But there is a way to spot CNP fraud as it happens with the help of IP geolocation. Remember that any person’s physical or billing address should match his/her IP address somewhat. Any online shop owner or administrator can catch a fraudster by checking if his/her IP geolocation during the transaction matches the registered shopper’s records.

For example, imagine that a supposed regular U.S-based Amazon shopper bought a smart TV with his/her credit card. While he/she gave the right credentials, the shop owner or administrator can still do an additional check to ensure the transaction is legitimate. If the shopper lives in Texas and your network logs revealed his/her usual IP address as 192[.]227[.]139[.]106 but the current transaction is coming from 88[.]26[.]241[.]248, the shop owner or administrator should flag it as suspicious. Our IP Geolocation API query for 88[.]26[.]241[.]248 revealed that the user is from Andalusia, Spain.

Match a User’s Current Location to His/Her Billing Address

With IP geolocation’s help, users can stop a potentially fraudulent transaction as it happens. Unless the cardholder is currently traveling to Spain, which can be confirmed via a phone call, the shopper pretending to be him/her won’t be able to charge an unauthorized payment on his/her card.

2. Keep a Closer Eye on Card Transactions Made from High-Risk Locales

A study revealed that card fraud is particularly prevalent in Brazil, followed by Mexico and Russia. These nations were identified in 2016 based on chargeback computation rates. Brazil, which topped the list, had a chargeback rate of 3.55%, which meant that around four out of every 100 transactions made from the country are fraudulent.

Given a list of high-risk countries, online shop owners and administrators can make it a point to pay closer attention to card users from the identified countries. We know that we can locate every user’s country via his/her IP address. Shop owners and administrators can, for instance, require card users in high-risk locales to use multifactor authentication (MFA).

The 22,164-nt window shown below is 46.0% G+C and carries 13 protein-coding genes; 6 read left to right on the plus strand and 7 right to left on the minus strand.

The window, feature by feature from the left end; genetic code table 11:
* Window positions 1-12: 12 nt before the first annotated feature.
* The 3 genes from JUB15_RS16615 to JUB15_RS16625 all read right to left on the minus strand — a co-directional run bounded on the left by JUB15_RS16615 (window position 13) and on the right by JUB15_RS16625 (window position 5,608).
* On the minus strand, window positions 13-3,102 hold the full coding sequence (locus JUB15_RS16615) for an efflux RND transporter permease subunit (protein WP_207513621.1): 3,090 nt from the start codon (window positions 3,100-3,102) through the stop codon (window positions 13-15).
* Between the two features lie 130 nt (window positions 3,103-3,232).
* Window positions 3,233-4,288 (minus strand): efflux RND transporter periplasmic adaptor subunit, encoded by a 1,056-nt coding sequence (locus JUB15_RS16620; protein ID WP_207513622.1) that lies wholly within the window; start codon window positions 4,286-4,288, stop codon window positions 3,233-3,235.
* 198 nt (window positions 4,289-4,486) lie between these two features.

Given that, a Brazil-based IP address such as 179[.]93[.]224[.]125 should, at the very least, trigger an alert for further authentication on the part of an online shop that implements IP geolocation-based security.

Keep a Closer Eye on Card Transactions Made from High-Risk Locales

The shop owner or administrator can ask the cardholder to provide additional proof of identification or authentication to prevent fraud.

3. Watch Out for Known Card Fraud Indicators of Compromise (IoCs)

It has become common practice for organizations, both public and private, to publicize IoCs attacks in news, blog posts, and even databases. Sharing this information allows businesses and individuals alike to steer clear of threats that can put them at risk of financial and data theft.

Publicly accessible IP address databases such as the one that AbuseIPDB maintains can help users, including online shop owners, to block all potential threat sources from gaining access to their networks.

Knowing that the IP address 171[.]221[.]241[.]89 has been cited for malicious activity 201 times on AbuseIPDB, for instance, can allow an IP geolocation-enhanced payment gateway to block any transaction coming from it. The enhanced solution should get this information from IP Geolocation API:

Watch Out for Known Card Fraud Indicators of Compromise (IoCs)

Note how the details from the API match those given on the AbuseIPDB page for the IP address.

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Carding significantly compromises not only cardholders but also online shop owners. E-commerce businesses not only stand to lose their customers’ trust but also profits that otherwise go to chargeback payments and in cases where litigation occurs, settlements. Digital entrepreneurs won’t have to suffer if they add an IP geolocation solution to their payment gateway security stack.